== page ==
Self-inflicted Blindness and Brown-Séquard Syndrome : Journal of Neuro-Ophthalmology

Secondary Logo

Journal Logo


Self-inflicted Blindness and Brown-Séquard Syndrome

Gray, Tim L. MBBS; Karagiannis, Arthur FRACO; Crompton, John L. FRACO; Selva, Dinesh FRACO

Author Information
Journal of Neuro-Ophthalmology 23(2):p 154-156, June 2003.
  • Free


A 30-year-old Canadian man had a paranoid psychotic episode while flying from Canada to Melbourne, Australia. He became convinced that the cabin staff was plotting to kill him and decided to commit suicide. While locked in the airplane's bathroom, he removed the temples of his sunglasses, stabbed them deeply into both medial orbits and then jammed one of the temples into the hinge of the restroom door. He proceeded to hit the back of his neck against the temple, piercing his spine, and fell to the ground, partially paralyzed.

On presentation to our medical facility, he complained of blindness and left-sided weakness. Examination revealed no light perception in both eyes with dilated, nonreactive pupils. There were bilateral periocular hematomas, puncture wounds at both caruncles and a small right medial conjunctival laceration. Extraocular movements were intact on the left but a complete ophthalmoplegia was present on the right. Examination of the fundi was unremarkable. Neurological testing revealed a left hemiparesis and ipsilateral loss of vibration and position sense. On the right side of his body, caudal to the fourth cervical spinal segment (C-4), he had reduced temperature and pain sensation [spinothalamic fibers cross the spinal cord approximately two spinal levels above their point of entry (1)]. These findings were consistent with a Brown-Séquard (spinal cord hemitransection) syndrome at C-2.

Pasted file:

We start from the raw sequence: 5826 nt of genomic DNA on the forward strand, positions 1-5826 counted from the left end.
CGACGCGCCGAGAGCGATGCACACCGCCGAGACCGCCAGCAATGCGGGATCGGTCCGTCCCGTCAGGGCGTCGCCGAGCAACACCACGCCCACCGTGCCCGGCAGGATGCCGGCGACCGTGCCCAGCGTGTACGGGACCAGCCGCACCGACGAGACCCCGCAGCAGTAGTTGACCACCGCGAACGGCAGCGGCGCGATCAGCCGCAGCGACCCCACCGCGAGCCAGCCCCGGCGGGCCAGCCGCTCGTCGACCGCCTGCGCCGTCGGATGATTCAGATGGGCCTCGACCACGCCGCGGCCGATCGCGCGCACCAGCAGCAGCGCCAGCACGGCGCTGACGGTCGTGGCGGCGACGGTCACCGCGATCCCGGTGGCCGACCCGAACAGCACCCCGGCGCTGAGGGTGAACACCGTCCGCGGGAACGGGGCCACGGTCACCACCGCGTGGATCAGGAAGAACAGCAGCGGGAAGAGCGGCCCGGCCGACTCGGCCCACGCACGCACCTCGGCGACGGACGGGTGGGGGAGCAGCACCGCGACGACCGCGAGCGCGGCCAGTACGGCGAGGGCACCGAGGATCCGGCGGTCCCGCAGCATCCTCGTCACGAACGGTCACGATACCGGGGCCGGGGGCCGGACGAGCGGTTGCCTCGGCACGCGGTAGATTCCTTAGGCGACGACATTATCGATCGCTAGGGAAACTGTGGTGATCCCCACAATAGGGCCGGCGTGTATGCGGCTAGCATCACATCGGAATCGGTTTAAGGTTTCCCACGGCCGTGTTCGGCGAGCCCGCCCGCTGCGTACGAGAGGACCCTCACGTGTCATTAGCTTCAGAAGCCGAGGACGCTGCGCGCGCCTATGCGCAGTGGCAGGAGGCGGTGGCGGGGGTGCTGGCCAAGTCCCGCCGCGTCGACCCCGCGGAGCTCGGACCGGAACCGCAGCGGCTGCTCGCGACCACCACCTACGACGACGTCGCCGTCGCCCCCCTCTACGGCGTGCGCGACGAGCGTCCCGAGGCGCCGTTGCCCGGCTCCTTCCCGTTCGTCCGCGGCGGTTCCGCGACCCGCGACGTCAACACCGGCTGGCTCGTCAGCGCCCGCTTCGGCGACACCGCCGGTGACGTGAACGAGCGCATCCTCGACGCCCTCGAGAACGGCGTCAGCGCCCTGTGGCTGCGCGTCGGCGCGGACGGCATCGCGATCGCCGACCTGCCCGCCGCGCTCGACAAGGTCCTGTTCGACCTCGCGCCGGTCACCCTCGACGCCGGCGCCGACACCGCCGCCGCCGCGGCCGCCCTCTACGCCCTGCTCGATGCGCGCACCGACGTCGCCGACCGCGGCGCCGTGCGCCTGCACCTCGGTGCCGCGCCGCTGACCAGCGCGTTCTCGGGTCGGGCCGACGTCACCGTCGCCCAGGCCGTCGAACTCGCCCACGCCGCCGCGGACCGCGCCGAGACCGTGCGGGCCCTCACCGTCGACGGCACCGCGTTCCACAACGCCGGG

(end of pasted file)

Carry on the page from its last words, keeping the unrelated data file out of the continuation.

A cervical x-ray demonstrated the arm of the sunglasses extending into his spinal canal between the first and second cervical spinous processes (Fig. 1). The patient was taken to the operating room for exploration of the wounds. The temple was removed and intravenous methylprednisolone was administered for 48 hours. Magnetic resonance imaging (MRI) confirmed direct injury to both optic nerves at the orbital apices (Fig. 2) and to the cervical spinal cord (Figs. 3, 4). Visually evoked potentials (VEPs) were absent for the OD and poorly developed for the left.

FIG. 1.:
Plain cervical spine x-ray shows C4 level penetration of the temple of the patient's glasses.
FIG. 2.:
Axial T2 orbital MRI shows orbital fat herniated through medial canthal puncture wounds (arrows) and mixed signal and contour deformity at the orbital apices consistent with contusion of the optic nerves and surrounding soft tissues.
FIG. 3.:
Sagittal T2 MRI shows high signal of reactive edema around the penetrating injury in the spinal cord (arrow). There is soft tissue edema in the suboccipital path of the wound.
FIG. 4.:
Axial T2 MRI at the C1–2 level shows a band of low signal extending through the spinal cord (arrow) consistent with the fresh hemorrhage of a penetrating injury.